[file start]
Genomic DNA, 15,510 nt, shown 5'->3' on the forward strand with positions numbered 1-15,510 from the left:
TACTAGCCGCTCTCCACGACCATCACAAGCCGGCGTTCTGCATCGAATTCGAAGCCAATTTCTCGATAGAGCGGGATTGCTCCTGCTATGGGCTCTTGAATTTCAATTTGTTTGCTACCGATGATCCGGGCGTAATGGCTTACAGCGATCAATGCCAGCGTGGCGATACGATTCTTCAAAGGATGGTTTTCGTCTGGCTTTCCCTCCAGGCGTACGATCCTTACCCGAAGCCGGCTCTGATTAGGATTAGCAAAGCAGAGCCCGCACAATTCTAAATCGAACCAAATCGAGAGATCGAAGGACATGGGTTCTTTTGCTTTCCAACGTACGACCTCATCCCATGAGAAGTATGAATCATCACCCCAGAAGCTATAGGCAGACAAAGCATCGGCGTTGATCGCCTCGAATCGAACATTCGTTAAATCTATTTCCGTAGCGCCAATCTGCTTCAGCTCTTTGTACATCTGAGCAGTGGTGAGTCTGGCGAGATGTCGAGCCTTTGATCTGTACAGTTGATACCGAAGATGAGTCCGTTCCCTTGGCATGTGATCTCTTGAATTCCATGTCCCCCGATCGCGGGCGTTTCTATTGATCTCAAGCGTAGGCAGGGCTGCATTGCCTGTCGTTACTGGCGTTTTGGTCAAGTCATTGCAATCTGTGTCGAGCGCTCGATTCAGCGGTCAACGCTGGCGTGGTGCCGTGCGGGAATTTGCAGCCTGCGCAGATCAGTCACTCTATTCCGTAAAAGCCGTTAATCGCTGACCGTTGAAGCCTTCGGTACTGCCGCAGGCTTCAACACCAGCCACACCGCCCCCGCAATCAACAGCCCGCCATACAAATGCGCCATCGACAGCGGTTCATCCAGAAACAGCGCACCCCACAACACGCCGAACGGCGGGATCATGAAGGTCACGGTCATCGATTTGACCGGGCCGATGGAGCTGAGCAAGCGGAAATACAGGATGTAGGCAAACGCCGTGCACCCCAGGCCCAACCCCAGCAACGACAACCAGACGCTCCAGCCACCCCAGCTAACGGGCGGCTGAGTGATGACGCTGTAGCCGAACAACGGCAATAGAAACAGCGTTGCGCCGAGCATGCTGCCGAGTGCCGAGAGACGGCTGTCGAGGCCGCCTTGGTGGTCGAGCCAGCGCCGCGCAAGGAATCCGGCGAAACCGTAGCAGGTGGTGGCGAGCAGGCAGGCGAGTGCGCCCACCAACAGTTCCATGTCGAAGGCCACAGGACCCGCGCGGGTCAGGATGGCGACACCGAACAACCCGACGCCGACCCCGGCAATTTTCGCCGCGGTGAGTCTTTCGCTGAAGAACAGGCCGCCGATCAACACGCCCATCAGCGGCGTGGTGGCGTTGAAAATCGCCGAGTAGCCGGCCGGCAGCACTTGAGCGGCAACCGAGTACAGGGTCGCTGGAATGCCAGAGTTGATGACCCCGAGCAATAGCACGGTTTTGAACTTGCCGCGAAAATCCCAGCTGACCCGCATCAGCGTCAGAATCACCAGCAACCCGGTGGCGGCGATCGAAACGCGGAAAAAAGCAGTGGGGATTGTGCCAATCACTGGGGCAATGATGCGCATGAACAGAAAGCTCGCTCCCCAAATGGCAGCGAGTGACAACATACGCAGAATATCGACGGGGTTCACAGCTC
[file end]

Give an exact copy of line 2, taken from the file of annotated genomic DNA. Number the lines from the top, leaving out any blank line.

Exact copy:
TACTAGCCGCTCTCCACGACCATCACAAGCCGGCGTTCTGCATCGAATTCGAAGCCAATTTCTCGATAGAGCGGGATTGCTCCTGCTATGGGCTCTTGAATTTCAATTTGTTTGCTACCGATGATCCGGGCGTAATGGCTTACAGCGATCAATGCCAGCGTGGCGATACGATTCTTCAAAGGATGGTTTTCGTCTGGCTTTCCCTCCAGGCGTACGATCCTTACCCGAAGCCGGCTCTGATTAGGATTAGCAAAGCAGAGCCCGCACAATTCTAAATCGAACCAAATCGAGAGATCGAAGGACATGGGTTCTTTTGCTTTCCAACGTACGACCTCATCCCATGAGAAGTATGAATCATCACCCCAGAAGCTATAGGCAGACAAAGCATCGGCGTTGATCGCCTCGAATCGAACATTCGTTAAATCTATTTCCGTAGCGCCAATCTGCTTCAGCTCTTTGTACATCTGAGCAGTGGTGAGTCTGGCGAGATGTCGAGCCTTTGATCTGTACAGTTGATACCGAAGATGAGTCCGTTCCCTTGGCATGTGATCTCTTGAATTCCATGTCCCCCGATCGCGGGCGTTTCTATTGATCTCAAGCGTAGGCAGGGCTGCATTGCCTGTCGTTACTGGCGTTTTGGTCAAGTCATTGCAATCTGTGTCGAGCGCTCGATTCAGCGGTCAACGCTGGCGTGGTGCCGTGCGGGAATTTGCAGCCTGCGCAGATCAGTCACTCTATTCCGTAAAAGCCGTTAATCGCTGACCGTTGAAGCCTTCGGTACTGCCGCAGGCTTCAACACCAGCCACACCGCCCCCGCAATCAACAGCCCGCCATACAAATGCGCCATCGACAGCGGTTCATCCAGAAACAGCGCACCCCACAACACGCCGAACGGCGGGATCATGAAGGTCACGGTCATCGATTTGACCGGGCCGATGGAGCTGAGCAAGCGGAAATACAGGATGTAGGCAAACGCCGTGCACCCCAGGCCCAACCCCAGCAACGACAACCAGACGCTCCAGCCACCCCAGCTAACGGGCGGCTGAGTGATGACGCTGTAGCCGAACAACGGCAATAGAAACAGCGTTGCGCCGAGCATGCTGCCGAGTGCCGAGAGACGGCTGTCGAGGCCGCCTTGGTGGTCGAGCCAGCGCCGCGCAAGGAATCCGGCGAAACCGTAGCAGGTGGTGGCGAGCAGGCAGGCGAGTGCGCCCACCAACAGTTCCATGTCGAAGGCCACAGGACCCGCGCGGGTCAGGATGGCGACACCGAACAACCCGACGCCGACCCCGGCAATTTTCGCCGCGGTGAGTCTTTCGCTGAAGAACAGGCCGCCGATCAACACGCCCATCAGCGGCGTGGTGGCGTTGAAAATCGCCGAGTAGCCGGCCGGCAGCACTTGAGCGGCAACCGAGTACAGGGTCGCTGGAATGCCAGAGTTGATGACCCCGAGCAATAGCACGGTTTTGAACTTGCCGCGAAAATCCCAGCTGACCCGCATCAGCGTCAGAATCACCAGCAACCCGGTGGCGGCGATCGAAACGCGGAAAAAAGCAGTGGGGATTGTGCCAATCACTGGGGCAATGATGCGCATGAACAGAAAGCTCGCTCCCCAAATGGCAGCGAGTGACAACATACGCAGAATATCGACGGGGTTCACAGCTC